Figure 1. 5-FU treatment in the SW480 colon cancer cell line leads to cell viability reduction. (A) The SW480 cell line was treated with different concentrations of 5-FU (0, 10, 50, 100, 150, 200, and 300 µM) for 72 h, and cell viability was evaluated using the MTT method. (B) The concentration–response curve was used to determine IC50 at a concentration of 20 µM, which indicated 50% growth inhibition. The results represent at least three independent experiments and are normalized to 100% of the control group, and presented as the mean ± standard error (SE) (95% confidence interval IC50 = 10.62–39.74).
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Figure 2. Effect of curcumin (CUR) on the viability of SW480 and 5-FU-treated cells. SW480 and 5FU-SW480 cells were treated with curcumin at different concentrations and their viability was determined by the MTT assay. Data are the average results of three independent experiments. †, * denote statistically significant difference (p < 0.05) when compared to the SW480 and control cells, respectively.
Figure 2. Effect of curcumin (CUR) on the viability of SW480 and 5-FU-treated cells. SW480 and 5FU-SW480 cells were treated with curcumin at different concentrations and their viability was determined by the MTT assay. Data are the average results of three independent experiments. †, * denote statistically significant difference (p < 0.05) when compared to the SW480 and control cells, respectively.
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Figure 3. Evaluation of apoptosis by of SW480 and 5FU-SW480 PI flow cytometry. The cell lines (0.5–0.1 × 106) were treated with curcumin (20 μM). Harvested cells stained with PI (50 mg/mL) were analyzed by FACS. The M1, M2, M3, and M4 bars show the sub-G0/G1, G0/G1, S, and G2/M phases, respectively. Each value represents the average of three independent experiments ± SE. * denotes a statistically significant difference (p < 0.05) compared to the control cells.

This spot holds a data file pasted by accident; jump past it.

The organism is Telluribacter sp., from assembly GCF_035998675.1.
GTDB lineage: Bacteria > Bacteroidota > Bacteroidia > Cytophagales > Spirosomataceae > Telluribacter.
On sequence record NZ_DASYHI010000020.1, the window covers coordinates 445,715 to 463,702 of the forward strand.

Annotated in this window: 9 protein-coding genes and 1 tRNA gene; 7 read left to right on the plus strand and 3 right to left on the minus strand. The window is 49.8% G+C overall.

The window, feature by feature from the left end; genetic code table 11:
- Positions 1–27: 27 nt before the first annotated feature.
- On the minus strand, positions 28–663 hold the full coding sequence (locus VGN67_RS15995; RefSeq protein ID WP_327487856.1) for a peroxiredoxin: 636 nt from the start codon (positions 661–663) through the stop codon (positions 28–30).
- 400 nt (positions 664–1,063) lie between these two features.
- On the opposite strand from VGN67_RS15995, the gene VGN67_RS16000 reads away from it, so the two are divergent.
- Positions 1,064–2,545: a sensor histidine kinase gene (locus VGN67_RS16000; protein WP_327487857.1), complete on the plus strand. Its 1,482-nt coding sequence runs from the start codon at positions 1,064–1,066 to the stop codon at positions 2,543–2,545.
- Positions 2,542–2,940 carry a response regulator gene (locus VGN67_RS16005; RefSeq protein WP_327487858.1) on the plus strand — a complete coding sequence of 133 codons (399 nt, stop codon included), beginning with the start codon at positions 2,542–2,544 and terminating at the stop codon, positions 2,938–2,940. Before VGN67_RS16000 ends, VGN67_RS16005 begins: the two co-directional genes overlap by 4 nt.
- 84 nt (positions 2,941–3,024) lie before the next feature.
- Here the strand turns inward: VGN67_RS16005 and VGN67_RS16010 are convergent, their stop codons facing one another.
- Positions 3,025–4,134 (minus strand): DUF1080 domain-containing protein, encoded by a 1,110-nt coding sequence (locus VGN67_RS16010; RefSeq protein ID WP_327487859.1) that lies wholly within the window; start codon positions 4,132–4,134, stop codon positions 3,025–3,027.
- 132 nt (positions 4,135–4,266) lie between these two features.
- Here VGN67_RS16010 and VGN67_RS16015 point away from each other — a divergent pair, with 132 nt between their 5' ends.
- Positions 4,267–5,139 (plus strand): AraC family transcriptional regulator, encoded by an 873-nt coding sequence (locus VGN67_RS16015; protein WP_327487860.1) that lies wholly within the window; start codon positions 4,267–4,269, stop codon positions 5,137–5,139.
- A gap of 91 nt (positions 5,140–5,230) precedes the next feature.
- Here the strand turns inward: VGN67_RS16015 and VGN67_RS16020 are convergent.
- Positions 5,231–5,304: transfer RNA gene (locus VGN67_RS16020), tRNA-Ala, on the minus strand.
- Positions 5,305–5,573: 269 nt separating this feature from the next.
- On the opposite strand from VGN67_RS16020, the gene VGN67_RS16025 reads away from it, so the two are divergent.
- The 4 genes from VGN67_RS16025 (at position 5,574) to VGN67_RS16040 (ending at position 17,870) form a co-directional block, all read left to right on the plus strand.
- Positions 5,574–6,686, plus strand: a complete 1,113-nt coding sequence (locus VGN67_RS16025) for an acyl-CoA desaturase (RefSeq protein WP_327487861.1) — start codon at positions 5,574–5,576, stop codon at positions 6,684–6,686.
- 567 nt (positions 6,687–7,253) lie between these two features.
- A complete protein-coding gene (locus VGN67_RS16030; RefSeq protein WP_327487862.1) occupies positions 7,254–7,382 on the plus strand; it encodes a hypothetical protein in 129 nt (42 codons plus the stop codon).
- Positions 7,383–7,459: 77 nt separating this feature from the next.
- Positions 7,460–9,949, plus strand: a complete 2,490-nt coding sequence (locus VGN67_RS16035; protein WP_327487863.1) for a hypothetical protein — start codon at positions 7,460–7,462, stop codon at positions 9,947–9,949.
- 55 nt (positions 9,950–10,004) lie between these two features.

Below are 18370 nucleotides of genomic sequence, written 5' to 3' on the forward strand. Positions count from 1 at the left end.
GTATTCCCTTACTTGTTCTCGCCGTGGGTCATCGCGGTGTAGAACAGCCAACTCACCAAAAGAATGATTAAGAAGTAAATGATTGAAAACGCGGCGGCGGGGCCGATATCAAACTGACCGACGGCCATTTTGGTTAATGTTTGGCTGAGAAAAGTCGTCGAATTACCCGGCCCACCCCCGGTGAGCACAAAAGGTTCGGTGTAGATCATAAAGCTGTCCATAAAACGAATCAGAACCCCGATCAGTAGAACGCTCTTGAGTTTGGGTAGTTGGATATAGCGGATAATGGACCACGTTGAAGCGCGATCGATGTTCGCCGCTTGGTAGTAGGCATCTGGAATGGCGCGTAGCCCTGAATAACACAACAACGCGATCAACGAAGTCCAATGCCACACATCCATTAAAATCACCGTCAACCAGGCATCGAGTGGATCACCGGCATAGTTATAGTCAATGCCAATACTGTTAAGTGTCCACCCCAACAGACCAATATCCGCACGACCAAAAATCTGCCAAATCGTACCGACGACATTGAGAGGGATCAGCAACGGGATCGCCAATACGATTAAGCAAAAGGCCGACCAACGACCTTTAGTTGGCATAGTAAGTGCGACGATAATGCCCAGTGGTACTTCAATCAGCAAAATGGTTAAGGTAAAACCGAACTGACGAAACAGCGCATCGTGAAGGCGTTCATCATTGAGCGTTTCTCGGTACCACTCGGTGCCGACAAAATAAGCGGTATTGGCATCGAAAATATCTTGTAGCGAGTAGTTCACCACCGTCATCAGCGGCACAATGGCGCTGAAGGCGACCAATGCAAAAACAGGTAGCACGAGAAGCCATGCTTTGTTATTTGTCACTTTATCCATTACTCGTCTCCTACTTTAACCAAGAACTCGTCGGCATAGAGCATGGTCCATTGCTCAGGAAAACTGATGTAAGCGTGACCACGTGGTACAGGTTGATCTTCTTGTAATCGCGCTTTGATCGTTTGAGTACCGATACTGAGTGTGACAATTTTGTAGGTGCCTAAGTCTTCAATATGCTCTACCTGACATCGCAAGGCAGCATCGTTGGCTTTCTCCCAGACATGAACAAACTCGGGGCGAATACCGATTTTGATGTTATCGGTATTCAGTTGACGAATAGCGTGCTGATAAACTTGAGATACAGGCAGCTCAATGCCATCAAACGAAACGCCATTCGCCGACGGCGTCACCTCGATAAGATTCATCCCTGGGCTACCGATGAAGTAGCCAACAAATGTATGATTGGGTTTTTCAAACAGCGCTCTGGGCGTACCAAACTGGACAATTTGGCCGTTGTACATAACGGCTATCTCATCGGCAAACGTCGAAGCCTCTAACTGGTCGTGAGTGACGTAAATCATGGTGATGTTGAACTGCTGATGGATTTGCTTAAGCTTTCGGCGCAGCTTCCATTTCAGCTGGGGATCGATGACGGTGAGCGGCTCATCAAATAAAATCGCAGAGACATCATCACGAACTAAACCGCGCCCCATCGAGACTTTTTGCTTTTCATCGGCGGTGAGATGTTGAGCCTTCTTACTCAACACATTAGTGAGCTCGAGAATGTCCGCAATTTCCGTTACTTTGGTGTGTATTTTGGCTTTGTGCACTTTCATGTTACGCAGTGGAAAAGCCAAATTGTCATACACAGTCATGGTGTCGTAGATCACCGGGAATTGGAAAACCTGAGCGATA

Figure 3. Evaluation of apoptosis by of SW480 and 5FU-SW480 PI flow cytometry. The cell lines (0.5–0.1 × 106) were treated with curcumin (20 μM). Harvested cells stained with PI (50 mg/mL) were analyzed by FACS. The M1, M2, M3, and M4 bars show the sub-G0/G1, G0/G1, S, and G2/M phases, respectively. Each value represents the average of three independent experiments ± SE. * denotes a statistically significant difference (p < 0.05) compared to the control cells.
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Figure 4. Effect of curcumin efficiency in preventing colony formation of SW480 and 5FU-SW480 cells. Cell suspensions (40 cells/well) were seeded onto 12-well plates. The number of colonies in each well of the plate was counted with an inverted microscope after two weeks of culture. Each value is presented as the mean ± SE of three independent experiments.